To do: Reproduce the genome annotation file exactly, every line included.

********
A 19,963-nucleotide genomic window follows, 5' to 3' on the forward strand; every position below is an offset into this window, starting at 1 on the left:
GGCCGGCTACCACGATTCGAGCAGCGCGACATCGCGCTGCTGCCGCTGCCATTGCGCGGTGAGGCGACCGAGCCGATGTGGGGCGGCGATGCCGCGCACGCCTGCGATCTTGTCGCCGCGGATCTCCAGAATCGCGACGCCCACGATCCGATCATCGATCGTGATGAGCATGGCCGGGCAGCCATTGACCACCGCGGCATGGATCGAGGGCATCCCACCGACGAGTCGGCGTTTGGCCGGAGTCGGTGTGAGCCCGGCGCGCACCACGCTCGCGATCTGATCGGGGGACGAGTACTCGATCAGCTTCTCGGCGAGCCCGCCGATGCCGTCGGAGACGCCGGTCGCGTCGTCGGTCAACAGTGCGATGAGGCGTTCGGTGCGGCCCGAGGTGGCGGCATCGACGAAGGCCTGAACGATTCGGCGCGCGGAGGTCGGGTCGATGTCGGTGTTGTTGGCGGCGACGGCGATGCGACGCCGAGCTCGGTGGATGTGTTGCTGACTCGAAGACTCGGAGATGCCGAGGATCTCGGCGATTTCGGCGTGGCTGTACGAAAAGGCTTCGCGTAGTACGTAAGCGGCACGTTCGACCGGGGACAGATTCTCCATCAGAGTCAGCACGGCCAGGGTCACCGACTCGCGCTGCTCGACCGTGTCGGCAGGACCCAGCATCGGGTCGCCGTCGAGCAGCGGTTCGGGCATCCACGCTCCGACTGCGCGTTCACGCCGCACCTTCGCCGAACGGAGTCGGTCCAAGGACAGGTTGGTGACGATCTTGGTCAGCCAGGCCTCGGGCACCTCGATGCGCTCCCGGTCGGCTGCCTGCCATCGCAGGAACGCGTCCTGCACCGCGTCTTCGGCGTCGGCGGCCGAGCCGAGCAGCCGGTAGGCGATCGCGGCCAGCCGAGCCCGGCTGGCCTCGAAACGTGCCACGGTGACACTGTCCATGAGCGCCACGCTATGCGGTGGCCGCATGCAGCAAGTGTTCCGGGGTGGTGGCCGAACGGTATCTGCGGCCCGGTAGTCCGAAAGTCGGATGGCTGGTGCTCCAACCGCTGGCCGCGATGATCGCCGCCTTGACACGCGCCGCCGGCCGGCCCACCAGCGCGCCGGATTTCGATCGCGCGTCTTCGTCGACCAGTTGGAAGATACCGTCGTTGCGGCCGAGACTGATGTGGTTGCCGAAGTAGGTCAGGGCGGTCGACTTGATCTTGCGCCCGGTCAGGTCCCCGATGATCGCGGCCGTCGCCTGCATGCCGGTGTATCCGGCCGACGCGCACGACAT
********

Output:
A 19,963-nucleotide genomic window follows, 5' to 3' on the forward strand; every position below is an offset into this window, starting at 1 on the left:
GGCCGGCTACCACGATTCGAGCAGCGCGACATCGCGCTGCTGCCGCTGCCATTGCGCGGTGAGGCGACCGAGCCGATGTGGGGCGGCGATGCCGCGCACGCCTGCGATCTTGTCGCCGCGGATCTCCAGAATCGCGACGCCCACGATCCGATCATCGATCGTGATGAGCATGGCCGGGCAGCCATTGACCACCGCGGCATGGATCGAGGGCATCCCACCGACGAGTCGGCGTTTGGCCGGAGTCGGTGTGAGCCCGGCGCGCACCACGCTCGCGATCTGATCGGGGGACGAGTACTCGATCAGCTTCTCGGCGAGCCCGCCGATGCCGTCGGAGACGCCGGTCGCGTCGTCGGTCAACAGTGCGATGAGGCGTTCGGTGCGGCCCGAGGTGGCGGCATCGACGAAGGCCTGAACGATTCGGCGCGCGGAGGTCGGGTCGATGTCGGTGTTGTTGGCGGCGACGGCGATGCGACGCCGAGCTCGGTGGATGTGTTGCTGACTCGAAGACTCGGAGATGCCGAGGATCTCGGCGATTTCGGCGTGGCTGTACGAAAAGGCTTCGCGTAGTACGTAAGCGGCACGTTCGACCGGGGACAGATTCTCCATCAGAGTCAGCACGGCCAGGGTCACCGACTCGCGCTGCTCGACCGTGTCGGCAGGACCCAGCATCGGGTCGCCGTCGAGCAGCGGTTCGGGCATCCACGCTCCGACTGCGCGTTCACGCCGCACCTTCGCCGAACGGAGTCGGTCCAAGGACAGGTTGGTGACGATCTTGGTCAGCCAGGCCTCGGGCACCTCGATGCGCTCCCGGTCGGCTGCCTGCCATCGCAGGAACGCGTCCTGCACCGCGTCTTCGGCGTCGGCGGCCGAGCCGAGCAGCCGGTAGGCGATCGCGGCCAGCCGAGCCCGGCTGGCCTCGAAACGTGCCACGGTGACACTGTCCATGAGCGCCACGCTATGCGGTGGCCGCATGCAGCAAGTGTTCCGGGGTGGTGGCCGAACGGTATCTGCGGCCCGGTAGTCCGAAAGTCGGATGGCTGGTGCTCCAACCGCTGGCCGCGATGATCGCCGCCTTGACACGCGCCGCCGGCCGGCCCACCAGCGCGCCGGATTTCGATCGCGCGTCTTCGTCGACCAGTTGGAAGATACCGTCGTTGCGGCCGAGACTGATGTGGTTGCCGAAGTAGGTCAGGGCGGTCGACTTGATCTTGCGCCCGGTCAGGTCCCCGATGATCGCGGCCGTCGCCTGCATGCCGGTGTATCCGGCCGACGCGCACGACAT